Janice Byrd of McKinney: What makes a good parent?Being there, plain and simple
Friday, June 15, 2007
Parents (those living with and raising their children) have always been, and will continue to be, the most influential forces in their children's lives. No matter how old, educated or changed a child becomes, his parent's software, imbedded within him, will never be erased.
I'm not just talking about DNA. The words, attitude, actions and memories from a child's perspective can reach across generations. That's why I'm still nurturing, involved with and, yes, giving advice to my grown children.
Parents influence their children in the obvious ways of choosing a faith, a career and a passionate pastime. However, many more covert influences abound. Parents' expectations, socialization modeling and conversations with others, which their children inadvertently overhear, affect a child's self-image. I believe the most positive and powerful factor in a child's well-being is the assurance that Mom and Dad are committed to being there for him or her.
I remember when David Williams, a football player with the Houston Oilers in 1993, was docked over $100,000 for missing an away game to be at the birth of his son. Sometimes "being there" as a parent can be costly and inconvenient.
Just the thought of parenting within the context of our current culture is sobering for most people. So sobering, in fact, that many have opted out of becoming parents altogether. Some who are biological parents have abdicated their parental responsibilities in order to become friends with their children. After all, friends don't have to be there all the time.
Of course, being there looks entirely different when children are 3 years old and when they're 13 – or 33, for that matter. For a child, love is spelled t-i-m-e, and loving discipline cannot be administered by a surrogate. No matter what parenting techniques you use to discipline, motivate or guide a child, effective methods take lots of face time.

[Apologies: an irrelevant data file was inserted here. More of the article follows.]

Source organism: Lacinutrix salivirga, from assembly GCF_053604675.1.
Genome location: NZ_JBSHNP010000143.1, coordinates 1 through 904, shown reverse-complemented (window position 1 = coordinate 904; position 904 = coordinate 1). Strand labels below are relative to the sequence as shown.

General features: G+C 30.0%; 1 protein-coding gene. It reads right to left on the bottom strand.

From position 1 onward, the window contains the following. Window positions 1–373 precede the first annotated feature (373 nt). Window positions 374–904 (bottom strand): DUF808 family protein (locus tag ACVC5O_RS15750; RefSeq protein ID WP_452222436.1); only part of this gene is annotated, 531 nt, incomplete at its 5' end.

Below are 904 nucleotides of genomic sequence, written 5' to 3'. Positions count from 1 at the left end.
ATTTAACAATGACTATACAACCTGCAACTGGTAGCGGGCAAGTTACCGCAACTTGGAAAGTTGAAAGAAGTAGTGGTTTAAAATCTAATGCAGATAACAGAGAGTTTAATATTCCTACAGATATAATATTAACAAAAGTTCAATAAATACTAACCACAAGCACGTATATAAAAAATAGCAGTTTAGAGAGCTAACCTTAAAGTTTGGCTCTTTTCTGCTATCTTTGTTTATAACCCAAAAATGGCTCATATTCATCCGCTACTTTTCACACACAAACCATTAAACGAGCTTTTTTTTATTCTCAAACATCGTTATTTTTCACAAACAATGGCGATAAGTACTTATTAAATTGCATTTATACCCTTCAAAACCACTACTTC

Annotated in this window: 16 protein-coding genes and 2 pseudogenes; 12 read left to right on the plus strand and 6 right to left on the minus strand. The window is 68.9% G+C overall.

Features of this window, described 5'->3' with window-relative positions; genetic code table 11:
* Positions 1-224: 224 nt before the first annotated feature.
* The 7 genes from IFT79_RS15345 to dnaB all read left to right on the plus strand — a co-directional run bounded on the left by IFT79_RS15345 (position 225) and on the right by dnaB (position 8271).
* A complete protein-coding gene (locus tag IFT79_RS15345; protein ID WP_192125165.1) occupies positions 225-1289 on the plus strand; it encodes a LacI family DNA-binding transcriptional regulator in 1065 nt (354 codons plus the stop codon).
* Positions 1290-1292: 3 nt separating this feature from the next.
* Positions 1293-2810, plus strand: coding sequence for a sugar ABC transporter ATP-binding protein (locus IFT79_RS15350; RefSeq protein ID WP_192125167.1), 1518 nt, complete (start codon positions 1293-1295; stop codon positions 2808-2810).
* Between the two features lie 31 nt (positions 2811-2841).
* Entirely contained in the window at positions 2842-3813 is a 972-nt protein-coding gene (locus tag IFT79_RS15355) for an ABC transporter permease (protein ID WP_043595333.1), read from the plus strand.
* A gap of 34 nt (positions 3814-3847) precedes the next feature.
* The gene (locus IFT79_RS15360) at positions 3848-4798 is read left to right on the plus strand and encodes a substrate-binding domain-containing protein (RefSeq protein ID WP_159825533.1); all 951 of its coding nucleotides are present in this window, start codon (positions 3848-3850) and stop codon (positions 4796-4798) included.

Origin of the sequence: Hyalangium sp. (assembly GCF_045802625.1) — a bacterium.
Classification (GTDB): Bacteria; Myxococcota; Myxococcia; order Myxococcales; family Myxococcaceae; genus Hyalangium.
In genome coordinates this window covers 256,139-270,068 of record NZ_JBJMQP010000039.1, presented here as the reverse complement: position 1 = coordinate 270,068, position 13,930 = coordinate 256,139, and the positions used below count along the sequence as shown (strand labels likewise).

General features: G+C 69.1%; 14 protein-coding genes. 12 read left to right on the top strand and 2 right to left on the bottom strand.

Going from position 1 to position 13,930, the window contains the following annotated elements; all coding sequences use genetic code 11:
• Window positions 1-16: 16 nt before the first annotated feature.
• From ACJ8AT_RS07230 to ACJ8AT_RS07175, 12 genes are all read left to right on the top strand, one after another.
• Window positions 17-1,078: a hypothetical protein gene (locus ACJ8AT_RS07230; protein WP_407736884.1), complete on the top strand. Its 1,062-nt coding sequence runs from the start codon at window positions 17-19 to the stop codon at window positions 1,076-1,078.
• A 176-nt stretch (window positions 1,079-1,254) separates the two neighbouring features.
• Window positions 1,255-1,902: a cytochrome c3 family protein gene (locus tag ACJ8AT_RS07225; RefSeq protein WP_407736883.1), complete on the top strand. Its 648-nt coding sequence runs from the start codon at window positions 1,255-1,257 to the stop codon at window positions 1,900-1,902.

In America today fewer than half of all children will grow up with both their mother and a father living with them. Being there for their children doesn't seem to be a priority for a lot of birth parents. Truly caring for children lost its primacy about the same time that child pornography, divorce, live-in lovers and abortion were normalized.
We can't wait for the government to create policies that allow parents to spend more time with their children. As well-meaning as government agencies, including our public schools, might be, they cannot replace caring parents who put their children's interests ahead of their own.
Recently we heard about the two little boys from Watauga videotaped smoking marijuana given to them in their own home by a teenage uncle. Almost as shocking was the fact that no responsible family member could be found to care for these preschoolers. I cannot even imagine what the future holds for these children without a responsible, loving parent to care uniquely for them.
Being there doesn't require spending lots of money on private schools, the latest fads, or lengthy vacations. It's the simple, everyday things like eating dinner together and laughing at the same silly stories that bond family members together. Encouragement in times of disappointment, "listening with both your eyes," as my own child once admonished me, and working together on a project are some of the best ways to build real self-esteem in children.
"Being there" in a child's world means knowing a favorite song, teacher, color, sport or movie. It's praying for him or her, his or her friends and a future spouse. It's waiting up until the child comes home, and it's sharing your spouse with someone else.
Parenting is hard work. It's constant, and it's forever. But, remember – grandchildren are coming, and they make everything worth it!
Janice Byrd of McKinney is library director of the First Baptist Church of McKinney, a book performer and a Voices of Collin County volunteer columnist. Her e-mail address is Janice@JaniceByrd.com.